NEW YORK – Statesmen descend once again on UN headquarters in New York this
week, but the 68th General Assembly might prove different than sessions in the
After several years of speechifying, sanctioning and
pre-negotiating, the United States faces the prospect of real diplomatic
breakthroughs on three of the Middle East’s most daunting crises.
stunning declaration of its chemical weapons stockpiles and its vow to destroy
them, in a deal brokered by Russia to void off US military strikes against the
Syrian regime, has reminded Washington of the power of the stick: Even
accidentally, the mere threat of military force can disrupt diplomatic stasis,
delivering a possible negotiated end to a decades-old problem.
can sanctions, as the Iranian regime signals serious interest in an interim
agreement on its nuclear program that will ease economic constraints imposed by
the West on their country’s key financial sectors.
And as the crisis over
Syria abated, the State Department reminded journalists that Secretary of State
John Kerry still considers a final-status agreement between Israel and the
Palestinians one of his top priorities. So does US President Barack Obama, who
will meet with Palestinian Authority President Mahmoud Abbas on Tuesday to
discuss ongoing direct peace talks.
The coming week is key for all three
crises here in New York, making this year’s General Assembly uniquely important.
Diplomacy is having its moment in the spotlight, properly highlighted at the UN,
a body that rarely proves its mission true that peace can be achieved through
Unlike in the past, speeches presented by the presidents of the
United States, Iran and the Palestinian Authority will not be aimed primarily at
They will now be aimed at each other, in a deliberate
effort to send messages to adversarial governments of their willingness to
negotiate and settle.
The Security Council will face a true test as both
Obama and UN Secretary-General Ban Ki-moon publicly challenge its effectiveness
after the gassing of over 1,400 civilians in a Damascus suburb in August
went unanswered, and effectively ignored, without even a resolution condemning
the use of chemical weapons passing through the paralyzed body.
true reform will likely fall on deaf Russian ears, but a resolution on Syria
might finally make its way through the council holding Syrian President Bashar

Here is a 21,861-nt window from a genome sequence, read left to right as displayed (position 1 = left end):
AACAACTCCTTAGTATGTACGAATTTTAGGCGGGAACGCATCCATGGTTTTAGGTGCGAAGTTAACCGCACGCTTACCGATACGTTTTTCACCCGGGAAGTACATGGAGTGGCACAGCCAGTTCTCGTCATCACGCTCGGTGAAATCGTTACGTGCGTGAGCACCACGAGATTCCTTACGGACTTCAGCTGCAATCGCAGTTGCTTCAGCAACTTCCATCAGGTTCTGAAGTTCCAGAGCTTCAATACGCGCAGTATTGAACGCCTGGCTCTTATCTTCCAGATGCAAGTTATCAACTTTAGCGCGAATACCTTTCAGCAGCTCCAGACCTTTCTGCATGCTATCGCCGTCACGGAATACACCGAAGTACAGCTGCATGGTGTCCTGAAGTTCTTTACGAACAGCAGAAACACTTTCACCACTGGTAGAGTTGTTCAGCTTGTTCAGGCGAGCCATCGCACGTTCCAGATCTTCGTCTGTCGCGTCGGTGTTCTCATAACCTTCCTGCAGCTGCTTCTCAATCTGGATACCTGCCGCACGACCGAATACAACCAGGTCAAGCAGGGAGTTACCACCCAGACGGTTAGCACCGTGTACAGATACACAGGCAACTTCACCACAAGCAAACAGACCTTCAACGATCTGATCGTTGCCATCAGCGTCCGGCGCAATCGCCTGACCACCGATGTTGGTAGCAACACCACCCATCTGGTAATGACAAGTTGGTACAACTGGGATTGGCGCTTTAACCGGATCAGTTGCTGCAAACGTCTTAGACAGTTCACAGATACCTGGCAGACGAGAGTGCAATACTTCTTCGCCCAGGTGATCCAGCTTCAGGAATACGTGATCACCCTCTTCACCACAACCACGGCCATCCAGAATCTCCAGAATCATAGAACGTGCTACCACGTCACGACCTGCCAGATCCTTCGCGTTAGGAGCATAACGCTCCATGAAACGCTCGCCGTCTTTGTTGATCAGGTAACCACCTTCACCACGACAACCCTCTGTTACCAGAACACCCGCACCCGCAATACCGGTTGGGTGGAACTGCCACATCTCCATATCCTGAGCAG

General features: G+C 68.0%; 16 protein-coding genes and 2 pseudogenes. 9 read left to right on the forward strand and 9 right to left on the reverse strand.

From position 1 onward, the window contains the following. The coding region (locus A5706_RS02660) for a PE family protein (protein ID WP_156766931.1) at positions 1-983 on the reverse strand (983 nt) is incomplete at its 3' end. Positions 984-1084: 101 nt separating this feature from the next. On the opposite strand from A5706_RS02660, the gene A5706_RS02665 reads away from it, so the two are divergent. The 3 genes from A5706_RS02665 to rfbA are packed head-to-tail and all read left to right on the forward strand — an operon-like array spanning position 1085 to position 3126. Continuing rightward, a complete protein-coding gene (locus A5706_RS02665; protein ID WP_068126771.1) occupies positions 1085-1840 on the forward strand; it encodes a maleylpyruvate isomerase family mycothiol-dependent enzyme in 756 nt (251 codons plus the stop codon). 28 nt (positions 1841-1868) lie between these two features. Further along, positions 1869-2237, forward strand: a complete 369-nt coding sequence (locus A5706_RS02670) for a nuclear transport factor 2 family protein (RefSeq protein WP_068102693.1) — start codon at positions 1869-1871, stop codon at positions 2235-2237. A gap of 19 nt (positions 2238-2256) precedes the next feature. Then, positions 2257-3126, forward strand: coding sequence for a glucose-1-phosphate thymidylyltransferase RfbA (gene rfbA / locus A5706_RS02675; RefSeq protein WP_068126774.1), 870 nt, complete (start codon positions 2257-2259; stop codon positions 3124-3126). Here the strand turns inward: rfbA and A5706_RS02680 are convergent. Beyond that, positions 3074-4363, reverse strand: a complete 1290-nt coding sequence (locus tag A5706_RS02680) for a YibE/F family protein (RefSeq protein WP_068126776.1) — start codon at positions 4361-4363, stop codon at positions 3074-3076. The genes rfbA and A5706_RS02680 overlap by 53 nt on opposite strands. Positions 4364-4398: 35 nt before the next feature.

Assad responsible for the destruction of his chemical arms.
president, Hassan Rouhani, will have his first chance to show the US, Israel and
the rest of the international community that Iran intends to recognize the
Holocaust, the right of Jews to exist in the region without threat of mass
attack, and international laws governing the use and limitations of nuclear
power. That opportunity cannot go unmissed, with stakes truly high for him both
at home and abroad: Conservatives in Iranian politics have been sidelined to
give the relative moderate president a chance, and US and Israeli officials have
clarified that, after the Syrian crisis, their patience with Iran’s nuclear
program is wearing thin as time runs out on alternative options to
Most difficult will be the Israeli- Palestinian conflict, which,
compared to the crises posed by Iran and Syria, feels less pressing and has
fewer parties directly invested in a swift solution. Nevertheless, this week
will be a rare opportunity for the leaders of both peoples to choose words of
conciliation over words of aggression; overtures with heft, instead of empty
gestures. Whether the Palestinians choose to use this General Assembly to
further entrench the conflict with its natural UN allies, or allow the peace
process to breathe, will be a major test of its leadership and the faith it has
in the talks that are still under way.
Speechifying is guaranteed and
outcomes are certainly not. But at this UN gathering, given the stakes and the
conditions created by true pressures, the words will finally matter.